View from the guesthouse on the first courtyard and the old church: the kitchens are the building on the left.
Courtyard A: a fountain, a bell and the old church – katholicon
A wing of cells
The old katholicon – on the right the passage to the second courtyard (B) and on the left the corridor that leads to the trapeza and exo-narthex with its murals
The wall of the church: original brickwork and part of a mural
Courtyard A: an old iscription bricked-in in a wall
First part of the portico: Saints. Angels and the Panaghia with Child. The door leads to the church.
Left from the door: mural with nine Saints: in the middle Dimitrios and Georgios
the scenes with Ag. gerasimos and the lion and his donkey

These images above the door shows us rarely seen scenes from Ag. Gerasimos (or St. Hieromymus), who lived from 347 to 30th September 420, one of the four great church Fathers.

This is the story depicted on the walls: Gerasimos helped a lion to remove thorns from its paw and after this, to his surprize, the lion became his devoted pet. The lion was given the special task of guarding the communities donkey, which grazed along the Jordan. One day, it happened that, while the lion was napping, the donkey strayed and was stolen by a passing trader. After searching, without success, the lion returned to the monastery, it head hanging low. The brothers concluded that the lion had been overcome and had eaten the donkey and as punishment, gave the lion the job of the donkey; to carry water each from the river to the monastery in a saddle pack with four earthen jars. Months later, it happened that the trader was passing through the Jordan with the stolen donkey and three camels. The lion recognised the donkey and roared so loudly that the trader ran away. Taking its rope in his jaws, the lion led the donkey back to the monastery with the camels following behind. The monks realised that they had misjudged the lion; this is how the lion earned his name “Jordanes” from the Elder Gerasimos.

A detail of the (badly damaged) scene on the left: the traders who stole the camels, the lion and, in the right corner, the donkey

The next room or exo-narthex, that gives access to both the old church and the trapeza. The scenes resemble the ones in Dionysiou: all are from the book of John and show us the cyclus of the Apocalypse. For an extensive description of the scenes read these posts, starting at nr. 1100.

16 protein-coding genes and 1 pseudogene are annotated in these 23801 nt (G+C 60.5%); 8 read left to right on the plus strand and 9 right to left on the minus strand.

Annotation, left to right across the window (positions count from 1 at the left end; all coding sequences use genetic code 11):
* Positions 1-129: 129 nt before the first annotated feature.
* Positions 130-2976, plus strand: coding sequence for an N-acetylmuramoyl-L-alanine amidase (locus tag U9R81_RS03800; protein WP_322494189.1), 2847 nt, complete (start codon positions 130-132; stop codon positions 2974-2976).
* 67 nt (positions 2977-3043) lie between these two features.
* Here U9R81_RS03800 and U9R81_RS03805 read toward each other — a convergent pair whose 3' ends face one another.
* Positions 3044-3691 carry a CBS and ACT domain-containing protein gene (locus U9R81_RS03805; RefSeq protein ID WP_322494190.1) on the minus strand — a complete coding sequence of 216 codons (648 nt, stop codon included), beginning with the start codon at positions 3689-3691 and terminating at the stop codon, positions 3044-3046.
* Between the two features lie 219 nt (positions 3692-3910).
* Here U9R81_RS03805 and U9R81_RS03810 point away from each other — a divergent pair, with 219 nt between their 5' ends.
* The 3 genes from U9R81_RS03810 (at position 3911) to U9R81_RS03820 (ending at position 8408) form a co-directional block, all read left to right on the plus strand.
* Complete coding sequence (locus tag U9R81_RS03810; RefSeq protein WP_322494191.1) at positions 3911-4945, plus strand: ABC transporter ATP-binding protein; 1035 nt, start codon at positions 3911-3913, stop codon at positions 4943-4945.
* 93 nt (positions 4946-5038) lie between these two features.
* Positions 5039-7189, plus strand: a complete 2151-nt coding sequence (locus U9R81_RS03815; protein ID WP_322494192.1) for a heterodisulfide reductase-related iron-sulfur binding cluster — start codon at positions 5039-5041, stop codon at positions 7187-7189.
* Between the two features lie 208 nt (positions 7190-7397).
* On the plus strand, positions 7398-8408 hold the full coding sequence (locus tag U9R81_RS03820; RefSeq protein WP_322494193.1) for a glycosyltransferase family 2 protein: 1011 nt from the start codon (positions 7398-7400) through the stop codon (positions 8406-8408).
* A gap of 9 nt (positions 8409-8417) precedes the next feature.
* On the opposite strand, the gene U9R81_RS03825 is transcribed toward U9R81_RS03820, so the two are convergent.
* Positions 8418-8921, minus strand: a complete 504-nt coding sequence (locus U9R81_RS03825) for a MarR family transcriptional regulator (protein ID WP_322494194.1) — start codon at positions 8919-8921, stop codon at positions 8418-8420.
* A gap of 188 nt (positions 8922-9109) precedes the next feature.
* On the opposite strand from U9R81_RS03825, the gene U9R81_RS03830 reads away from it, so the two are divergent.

The wooden ceiling
The door to the trapeza
The trapeza during dinner on 18-09-2018: a bulgarian photographer was allowed to make pictures during the meal, we were also present (thanks http://www.afon-balkani.org)
The stairs that lead to the trapeza
A detail of the mural on the wall left: some say the image of the sun with smoke is a prediction of the “atomic” bomb. Read more in post 1126.
More scenes from chapter 8 of the Apocalypse of St. John
I turned my camera to the right and made a photo of the lower section of the next wall: also scenes from the  Apocalypse of St. John
the higher section of this wall
The door that leads to courtyard B.
Right to this door: a very different scene, the Crucifiction of Jesus In Golgotha (badly damaged)
The door to the old church
The scenes left from the door: The top scene is from John 16:13: And I saw from the mouth of the dragon and from the mouth of the beast and from the mouth of the false prophet, three unclean spirits like frogs.  
Below is also from chapter 13 of St. Johns Apocalypse: “of the beast with seven heads and of a second beast”. He says in verse 2: “And the beast which I saw was like to a leopard: and his feet were as the feet of a bear, and his mouth as the mouth of a lion” (more info here 1103).
Scene right from the door: the church is presented to an emperor (and his wife) ?
On the right: an angel fighting a demon or devil. On the left a city is painted with a stranger being in the air: read more about these scenes here: 1100
three Saints

Wim Voogd, 27-06 (next time more photos from courtyard B)